For all with an interest in the history

OF THE East India Company and the British Raj

The British in India Historical Trust presents Zoom lectures by authors of recently published books of interest to descendants of the British who lived and worked in South Asia between 1600 and 1947 and all who want to know more about the period. From 2022 we shall promote scholarship by organising annual essay and book prizes for excellence in non-fiction historical writing on the British in South Asia. 

FORTHCOMING

 

Tuesday 16 November 6.30-8pm GMT (Zoom)

India in the Persianate Age

Richard M. Eaton with Rosie Llewellyn-Jones

Richard Eaton recounts how population movements into India from Iran and Central Asia introduced Persian culture, how it is reflected in language, literature, cuisine, attire, religion, art, architecture and more, and how its interaction with India’s Sanskrit culture shaped the Delhi Sultanate, the Mughal Empire and regional states. Rosie Llewellyn-Jones explores how the British in the 18th century responded to this cultural milieu.

 

Richard M. Eaton is the author of  India in the Persianate Age 1000-1765 (Penguin 2020). He is Professor of History at the University of Arizona. Rosie Llewellyn-Jones’s  many books on British India include The Last King in India: Wajid Ali Shah (Hurst).

 

>>BOOK NOW<<  via Eventbrite for this lecture only

 

>>BOOK NOW<< via Eventbrite for all five lectures (This link leads to the booking page for 'Ruling the Savage Periphery'. The 'all five lectures' ticket is listed there.)

 

Tuesday 14 December 6.30-8pm GMT (Zoom)

Wellington and the British Army’s Indian Campaigns 1798-1805

Martin R. Howard

The Indian theatre of the Napoleonic Wars has been neglected. It was a brutal conflict in which British armies made up of King’s regiments and native and European troops of the East India Company clashed with the forces of Mysore and the Maratha princes. There were dramatic pitched battles at Assaye, Argaum, Delhi and Laswari, and epic sieges at Seringapatam, Gawilghur and Bhurtpore. British success was not universal.

 

Martin R. Howard is the author of   Wellington and the British Army’s Indian Campaigns 1798-1805 (Pen & Sword 2020) and several others on the Napoleonic Wars. He is a Consultant Haematologist and a Visiting Professor at the University of York.

 

>>BOOK NOW<<  via Eventbrite for this lecture only

 

>>BOOK NOW<< via Eventbrite for all five lectures (This link leads to the booking page for 'Ruling the Savage Periphery'. The 'all five lectures' ticket is listed there.)

 

 

Tuesday 18 January 6.30-8pm GMT (Zoom)

The Estate of Major-General Claude Martin at Lucknow

Rosie Llewellyn-Jones

This talk offers a unique glimpse into a European household in 18th-century India. Major-General Claude Martin was a French soldier who joined the East India Company after the French lost Pondicherry. He became not only the richest European of his day but a purveyor of Enlightenment ideas. Martin’s biographer discusses his paintings, silverware, jewellery, armoury, scientific equipment and more, and his large library, based on the inventory of his possessions and the examinations of six experts.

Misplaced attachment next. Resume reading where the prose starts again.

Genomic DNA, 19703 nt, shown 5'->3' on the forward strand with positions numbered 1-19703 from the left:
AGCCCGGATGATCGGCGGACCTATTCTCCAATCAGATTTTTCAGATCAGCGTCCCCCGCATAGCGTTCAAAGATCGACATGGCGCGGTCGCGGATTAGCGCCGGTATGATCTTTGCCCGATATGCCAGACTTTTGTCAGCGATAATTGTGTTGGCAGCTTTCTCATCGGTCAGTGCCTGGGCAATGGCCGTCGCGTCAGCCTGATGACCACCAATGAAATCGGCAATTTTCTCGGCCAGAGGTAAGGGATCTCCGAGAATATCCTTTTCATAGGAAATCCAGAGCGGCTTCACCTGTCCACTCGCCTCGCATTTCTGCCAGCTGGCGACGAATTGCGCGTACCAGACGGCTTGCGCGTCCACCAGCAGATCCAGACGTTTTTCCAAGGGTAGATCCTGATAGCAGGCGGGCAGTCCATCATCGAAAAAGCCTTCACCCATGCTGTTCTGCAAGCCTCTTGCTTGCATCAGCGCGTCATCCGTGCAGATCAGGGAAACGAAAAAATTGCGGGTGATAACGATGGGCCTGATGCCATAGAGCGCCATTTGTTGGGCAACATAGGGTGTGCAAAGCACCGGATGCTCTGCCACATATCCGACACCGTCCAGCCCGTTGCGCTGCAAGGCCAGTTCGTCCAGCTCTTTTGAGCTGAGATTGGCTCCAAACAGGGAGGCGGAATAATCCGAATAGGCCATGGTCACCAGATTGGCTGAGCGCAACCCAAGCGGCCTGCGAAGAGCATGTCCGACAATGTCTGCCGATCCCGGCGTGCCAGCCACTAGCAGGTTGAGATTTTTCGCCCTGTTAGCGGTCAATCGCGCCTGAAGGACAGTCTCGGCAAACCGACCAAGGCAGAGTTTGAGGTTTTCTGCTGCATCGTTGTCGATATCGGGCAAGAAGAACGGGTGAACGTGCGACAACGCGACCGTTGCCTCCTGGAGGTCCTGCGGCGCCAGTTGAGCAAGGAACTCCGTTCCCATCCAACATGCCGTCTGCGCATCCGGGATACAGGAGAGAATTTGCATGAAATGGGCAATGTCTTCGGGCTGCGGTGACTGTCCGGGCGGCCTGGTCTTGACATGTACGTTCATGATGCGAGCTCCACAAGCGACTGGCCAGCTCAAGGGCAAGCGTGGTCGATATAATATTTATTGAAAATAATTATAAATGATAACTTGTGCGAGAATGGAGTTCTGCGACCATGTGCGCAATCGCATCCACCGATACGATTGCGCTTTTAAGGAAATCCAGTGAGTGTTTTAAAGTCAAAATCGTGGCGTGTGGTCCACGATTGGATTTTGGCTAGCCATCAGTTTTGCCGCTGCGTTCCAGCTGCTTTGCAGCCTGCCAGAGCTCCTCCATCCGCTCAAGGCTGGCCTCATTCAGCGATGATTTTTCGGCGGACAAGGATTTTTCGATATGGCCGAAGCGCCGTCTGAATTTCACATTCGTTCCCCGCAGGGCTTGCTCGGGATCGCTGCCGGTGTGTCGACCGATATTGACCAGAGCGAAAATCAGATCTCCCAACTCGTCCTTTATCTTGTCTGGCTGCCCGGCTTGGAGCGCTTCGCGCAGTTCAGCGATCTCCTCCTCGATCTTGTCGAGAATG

Rosie Llewellyn-Jones MBE is the editor of  The Estate of Major-General Claude Martin at Lucknow: An Indian Inventory (Cambridge Scholars 2021), her third book on Martin.

 

>>BOOK NOW<<  via Eventbrite for this lecture only

 

>>BOOK NOW<< via Eventbrite for all five lectures (This link leads to the booking page for 'Ruling the Savage Periphery'. The 'all five lectures' ticket is listed there.)

 

Wednesday 16 February 6.30-8pm GMT (Zoom)

Peace, Poverty and Betrayal: A New History of British India

Roderick Matthews

How can we explain Britain’s long rule in India? Not by ‘divide and rule’ but ‘oblige and rule’: common purpose between colonisers and powerful Indians. British policy was never consistent. After siding with progressive elements, the East India Company evolved into arguably the world’s first liberal government. Coalition post-1858 with the landed elite, underinvestment and prioritising British interests impoverished India and left it divided.

 

Roderick Matthews is the author of  Peace, Poverty and Betrayal: A New History of British India (Hurst 2021) and several other works on Indian politics.

 

>>BOOK NOW<<  via Eventbrite for this lecture only

 

>>BOOK NOW<< via Eventbrite for all five lectures (This link leads to the booking page for 'Ruling the Savage Periphery'. The 'all five lectures' ticket is listed there.)

 

 

Tuesday 15 March 6.30-8pm GMT (Zoom)

Ruling the Savage Periphery

Benjamin D. Hopkins

This talk considers how the system of frontier rule developed by Robert Sandeman, head of the Baluchistan Agency, to govern the unruly tribes of the Afghan frontier was exported to Mesopotamia, Palestine, Nigeria and elsewhere in the Empire. Similar systems were developed in the US and Argentina, and Ben Hopkins explores how they were used by expanding empires to control and subjugate peoples on the periphery.

 

Benjamin D. Hopkins is the author of  Ruling the Savage Periphery: Frontier Governance and the Making of the Modern State (Harvard University Press 2020).  He is Professor of History and International Relations at George Washington University.

 

>>BOOK NOW<<  via Eventbrite for this lecture only

 

>>BOOK NOW<< via Eventbrite for all five lectures (This link leads to the booking page for 'Ruling the Savage Periphery'. The 'all five lectures' ticket is listed there.)

 

Time/price

6.30-8pm UK time (Zoom)

£5.00 per lecture

book discounts available to attendees

 

Proceeds help fund prizes for non-fiction historical writing on British India

 

 

PAST

 

Tuesday 19 October 6.30-8pm BST (Zoom)

The Origins of the British Empire in Asia

David Veevers